Moscow said an international task force is poised to re-enter Syria on Wednesday to look further at allegations of chemical-weapons use in the country’s civil war, Reuters reported.
Russia last week criticized the initial U.N. findings that nerve gas was used in an Aug. 21 attack, which have widely been seen to implicate its Damascus ally in that release over a Damascus suburb.
Moscow, though, is “pleased” that the investigators now are expected to probe “other episodes” of possible chemical-weapon use, Russian Deputy Foreign Minister Sergei Ryabkov said on Tuesday. Russia has joined Syrian President Bashar Assad’s government in blaming such strikes on rebel forces.
States parties to an international chemical-arms ban on Tuesday were consulting on a “draft decision” for dismantling Syria’s chemical arsenal, the Organization for the Prohibition of Chemical Weapons stated. The 41-nation OPCW Executive Council was due on Tuesday to vote on a U.S.-Russian blueprint for monitoring and destroying the stockpile, Reuters reported.
Envoys said the U.N. Security Council could act as soon as Thursday to pass a measure backing the OPCW text. Russia, though, has continued opposing calls by Western governments for the Security Council to endorse possible punitive action for any noncompliance by Damascus.
“There can be no talk of any automatic application of sanctions, let alone the use of force,” Reuters quoted Ryabkov as saying on Tuesday.
Specialists said eliminating the weapons by next June — as the U.S.-Russian disarmament plan demands — would be a challenge for the international community, the New York Times reported on Monday.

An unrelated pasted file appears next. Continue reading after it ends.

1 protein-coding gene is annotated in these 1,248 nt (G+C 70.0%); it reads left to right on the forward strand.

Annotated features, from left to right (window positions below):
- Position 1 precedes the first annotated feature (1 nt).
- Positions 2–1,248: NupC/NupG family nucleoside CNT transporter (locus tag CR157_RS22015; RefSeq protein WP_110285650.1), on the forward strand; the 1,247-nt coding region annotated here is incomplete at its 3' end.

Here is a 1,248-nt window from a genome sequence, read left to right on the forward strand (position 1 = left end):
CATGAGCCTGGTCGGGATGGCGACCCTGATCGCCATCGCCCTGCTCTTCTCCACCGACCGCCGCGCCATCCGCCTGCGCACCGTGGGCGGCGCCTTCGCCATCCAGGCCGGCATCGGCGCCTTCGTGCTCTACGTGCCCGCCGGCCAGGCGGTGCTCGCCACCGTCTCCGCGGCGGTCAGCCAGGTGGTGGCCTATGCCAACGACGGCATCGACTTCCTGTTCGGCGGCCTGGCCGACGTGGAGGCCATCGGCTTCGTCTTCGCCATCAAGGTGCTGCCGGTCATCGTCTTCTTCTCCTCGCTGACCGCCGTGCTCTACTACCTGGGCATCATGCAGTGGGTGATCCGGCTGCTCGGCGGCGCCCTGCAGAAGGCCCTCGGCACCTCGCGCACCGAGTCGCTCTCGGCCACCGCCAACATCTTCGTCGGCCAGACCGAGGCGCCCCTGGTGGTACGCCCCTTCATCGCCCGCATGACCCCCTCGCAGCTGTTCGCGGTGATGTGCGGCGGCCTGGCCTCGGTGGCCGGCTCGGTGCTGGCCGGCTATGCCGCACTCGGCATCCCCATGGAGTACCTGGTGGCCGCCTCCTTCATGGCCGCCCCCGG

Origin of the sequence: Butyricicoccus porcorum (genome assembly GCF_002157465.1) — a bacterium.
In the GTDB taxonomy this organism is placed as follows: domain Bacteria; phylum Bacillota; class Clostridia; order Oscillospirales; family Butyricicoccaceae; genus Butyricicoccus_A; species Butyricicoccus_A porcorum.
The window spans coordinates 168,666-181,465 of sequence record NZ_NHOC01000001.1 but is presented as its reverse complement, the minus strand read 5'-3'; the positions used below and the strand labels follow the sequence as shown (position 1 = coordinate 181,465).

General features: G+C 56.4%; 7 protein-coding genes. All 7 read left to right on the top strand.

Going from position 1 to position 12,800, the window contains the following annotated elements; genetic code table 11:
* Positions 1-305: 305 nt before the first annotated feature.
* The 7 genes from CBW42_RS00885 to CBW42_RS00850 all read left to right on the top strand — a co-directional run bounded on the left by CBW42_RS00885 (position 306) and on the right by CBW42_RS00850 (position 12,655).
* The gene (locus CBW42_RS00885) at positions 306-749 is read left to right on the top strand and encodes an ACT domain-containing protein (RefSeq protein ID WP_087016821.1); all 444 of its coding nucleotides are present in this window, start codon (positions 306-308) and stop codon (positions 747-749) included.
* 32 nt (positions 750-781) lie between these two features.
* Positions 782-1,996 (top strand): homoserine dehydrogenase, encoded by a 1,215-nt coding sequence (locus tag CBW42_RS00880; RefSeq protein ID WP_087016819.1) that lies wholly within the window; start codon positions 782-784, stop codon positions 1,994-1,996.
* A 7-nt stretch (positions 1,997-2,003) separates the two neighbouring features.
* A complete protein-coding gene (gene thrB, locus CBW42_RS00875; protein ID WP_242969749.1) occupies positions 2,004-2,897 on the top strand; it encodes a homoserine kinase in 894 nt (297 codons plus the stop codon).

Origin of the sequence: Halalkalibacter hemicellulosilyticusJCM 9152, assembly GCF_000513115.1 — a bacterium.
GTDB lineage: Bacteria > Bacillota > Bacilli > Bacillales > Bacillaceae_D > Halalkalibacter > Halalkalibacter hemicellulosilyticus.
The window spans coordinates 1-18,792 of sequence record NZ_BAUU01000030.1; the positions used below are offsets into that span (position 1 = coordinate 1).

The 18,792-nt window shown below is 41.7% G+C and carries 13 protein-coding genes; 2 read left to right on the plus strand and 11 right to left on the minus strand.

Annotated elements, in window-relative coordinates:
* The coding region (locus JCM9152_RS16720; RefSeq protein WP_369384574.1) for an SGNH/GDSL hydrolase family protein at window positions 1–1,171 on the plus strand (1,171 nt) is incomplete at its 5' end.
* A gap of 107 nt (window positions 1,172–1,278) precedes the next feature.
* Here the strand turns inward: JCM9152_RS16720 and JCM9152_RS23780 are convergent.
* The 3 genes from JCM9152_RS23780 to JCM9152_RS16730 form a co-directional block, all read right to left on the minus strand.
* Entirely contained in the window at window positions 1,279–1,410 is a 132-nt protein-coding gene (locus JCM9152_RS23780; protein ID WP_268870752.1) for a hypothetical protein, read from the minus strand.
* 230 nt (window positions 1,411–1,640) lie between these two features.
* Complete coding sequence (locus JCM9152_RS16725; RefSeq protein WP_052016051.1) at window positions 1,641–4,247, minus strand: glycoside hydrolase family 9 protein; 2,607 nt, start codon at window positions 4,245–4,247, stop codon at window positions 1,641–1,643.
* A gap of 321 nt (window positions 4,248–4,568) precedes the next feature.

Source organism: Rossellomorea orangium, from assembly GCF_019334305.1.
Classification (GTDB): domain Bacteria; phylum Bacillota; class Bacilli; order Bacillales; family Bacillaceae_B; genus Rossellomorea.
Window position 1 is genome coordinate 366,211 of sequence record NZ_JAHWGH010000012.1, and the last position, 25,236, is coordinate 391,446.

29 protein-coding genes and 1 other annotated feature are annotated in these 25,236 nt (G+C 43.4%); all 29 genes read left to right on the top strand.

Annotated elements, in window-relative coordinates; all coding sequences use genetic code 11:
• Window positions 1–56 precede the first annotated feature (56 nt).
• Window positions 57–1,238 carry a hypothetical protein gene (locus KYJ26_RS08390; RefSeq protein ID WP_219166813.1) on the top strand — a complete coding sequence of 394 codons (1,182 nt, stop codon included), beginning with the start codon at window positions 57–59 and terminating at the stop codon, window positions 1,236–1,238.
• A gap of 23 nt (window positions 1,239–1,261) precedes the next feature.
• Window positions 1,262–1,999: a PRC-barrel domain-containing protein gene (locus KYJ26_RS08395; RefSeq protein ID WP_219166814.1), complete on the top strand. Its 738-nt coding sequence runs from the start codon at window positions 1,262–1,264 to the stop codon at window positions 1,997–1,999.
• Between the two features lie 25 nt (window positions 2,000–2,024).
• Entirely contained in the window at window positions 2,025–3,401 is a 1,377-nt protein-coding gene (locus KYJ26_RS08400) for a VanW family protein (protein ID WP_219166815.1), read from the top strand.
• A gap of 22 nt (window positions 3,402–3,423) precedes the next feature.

“If you want to act quickly, the technical decisions have to be made now, while the diplomats are working,” said Lenny Siegel, head of the Center for Public Environmental Oversight. “This is difficult stuff and it’s costly but the technologies exist — though most people don’t know that.”
Meanwhile, the Lebanese militant group Hezbollah on Monday rejected a Syrian rebel assertion that it had taken custody of chemical arms from Syria, the Daily Star reported.
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The national polls, once again, tell very different stories: Clinton leads by just one point in the IBD, Rasmussen, and LA Times tracking polls, while she shows a commanding 12 point lead in the ABC news poll and a smaller but sizable five point lead in the CNN poll. The Republican Remington Research Group released a slew of polls showing Trump up in Ohio, Nevada, and North Carolina, a tie in Florida, and Clinton leads in Pennsylvania, Wisconsin, and Virginia. However, an independent Siena poll shows Clinton up 7 in North Carolina, while a Monmouth poll shows Trump up one in Arizona
If you need a marker for how confident Hillary Clinton is at this point of the race, here's one: CNN's Jeff Zeleny reports "she's been talking to Republican senators, old allies and new, saying that she is willing to work with them and govern."
Sources tell CNN that longtime Democratic operative Ron Klain, who has been Vice President Biden's chief of staff, is "high on the list of prospects" to be chief of staff in a Clinton White House. "John Podesta, the campaign chairman, has signaled his interest in joining the Cabinet, perhaps as Energy secretary."